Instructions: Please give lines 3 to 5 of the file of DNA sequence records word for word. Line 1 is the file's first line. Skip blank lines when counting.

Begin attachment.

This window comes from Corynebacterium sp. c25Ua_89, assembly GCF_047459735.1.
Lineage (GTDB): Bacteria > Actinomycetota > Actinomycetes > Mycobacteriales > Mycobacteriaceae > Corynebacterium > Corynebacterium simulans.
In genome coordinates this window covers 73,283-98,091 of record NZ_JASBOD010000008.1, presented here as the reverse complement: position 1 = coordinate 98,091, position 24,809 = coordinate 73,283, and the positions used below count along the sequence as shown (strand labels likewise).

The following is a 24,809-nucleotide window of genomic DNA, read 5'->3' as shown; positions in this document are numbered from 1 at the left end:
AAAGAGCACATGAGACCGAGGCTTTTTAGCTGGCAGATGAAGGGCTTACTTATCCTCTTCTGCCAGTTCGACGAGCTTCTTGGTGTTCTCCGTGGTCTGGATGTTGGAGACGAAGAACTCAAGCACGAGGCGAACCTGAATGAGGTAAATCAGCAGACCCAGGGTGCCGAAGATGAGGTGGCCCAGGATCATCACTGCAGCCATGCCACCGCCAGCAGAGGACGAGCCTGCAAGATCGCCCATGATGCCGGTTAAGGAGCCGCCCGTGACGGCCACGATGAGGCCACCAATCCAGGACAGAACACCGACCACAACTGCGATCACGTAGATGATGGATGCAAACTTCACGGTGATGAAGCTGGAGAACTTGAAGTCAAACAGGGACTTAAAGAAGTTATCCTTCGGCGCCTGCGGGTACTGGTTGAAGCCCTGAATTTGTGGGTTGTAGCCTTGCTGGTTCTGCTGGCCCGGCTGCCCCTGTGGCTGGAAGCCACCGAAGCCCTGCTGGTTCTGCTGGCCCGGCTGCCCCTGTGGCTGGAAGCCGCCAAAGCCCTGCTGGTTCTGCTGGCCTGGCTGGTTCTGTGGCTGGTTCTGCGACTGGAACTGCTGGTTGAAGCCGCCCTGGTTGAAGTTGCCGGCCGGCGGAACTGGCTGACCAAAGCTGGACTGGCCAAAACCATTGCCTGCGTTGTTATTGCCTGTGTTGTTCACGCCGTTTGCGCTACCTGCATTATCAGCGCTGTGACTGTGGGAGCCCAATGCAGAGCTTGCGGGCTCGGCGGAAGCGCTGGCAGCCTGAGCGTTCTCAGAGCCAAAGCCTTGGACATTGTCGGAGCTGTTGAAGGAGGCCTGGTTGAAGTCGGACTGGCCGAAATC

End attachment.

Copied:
In genome coordinates this window covers 73,283-98,091 of record NZ_JASBOD010000008.1, presented here as the reverse complement: position 1 = coordinate 98,091, position 24,809 = coordinate 73,283, and the positions used below count along the sequence as shown (strand labels likewise).

The following is a 24,809-nucleotide window of genomic DNA, read 5'->3' as shown; positions in this document are numbered from 1 at the left end:
AAAGAGCACATGAGACCGAGGCTTTTTAGCTGGCAGATGAAGGGCTTACTTATCCTCTTCTGCCAGTTCGACGAGCTTCTTGGTGTTCTCCGTGGTCTGGATGTTGGAGACGAAGAACTCAAGCACGAGGCGAACCTGAATGAGGTAAATCAGCAGACCCAGGGTGCCGAAGATGAGGTGGCCCAGGATCATCACTGCAGCCATGCCACCGCCAGCAGAGGACGAGCCTGCAAGATCGCCCATGATGCCGGTTAAGGAGCCGCCCGTGACGGCCACGATGAGGCCACCAATCCAGGACAGAACACCGACCACAACTGCGATCACGTAGATGATGGATGCAAACTTCACGGTGATGAAGCTGGAGAACTTGAAGTCAAACAGGGACTTAAAGAAGTTATCCTTCGGCGCCTGCGGGTACTGGTTGAAGCCCTGAATTTGTGGGTTGTAGCCTTGCTGGTTCTGCTGGCCCGGCTGCCCCTGTGGCTGGAAGCCACCGAAGCCCTGCTGGTTCTGCTGGCCCGGCTGCCCCTGTGGCTGGAAGCCGCCAAAGCCCTGCTGGTTCTGCTGGCCTGGCTGGTTCTGTGGCTGGTTCTGCGACTGGAACTGCTGGTTGAAGCCGCCCTGGTTGAAGTTGCCGGCCGGCGGAACTGGCTGACCAAAGCTGGACTGGCCAAAACCATTGCCTGCGTTGTTATTGCCTGTGTTGTTCACGCCGTTTGCGCTACCTGCATTATCAGCGCTGTGACTGTGGGAGCCCAATGCAGAGCTTGCGGGCTCGGCGGAAGCGCTGGCAGCCTGAGCGTTCTCAGAGCCAAAGCCTTGGACATTGTCGGAGCTGTTGAAGGAGGCCTGGTTGAAGTCGGACTGGCCGAAATC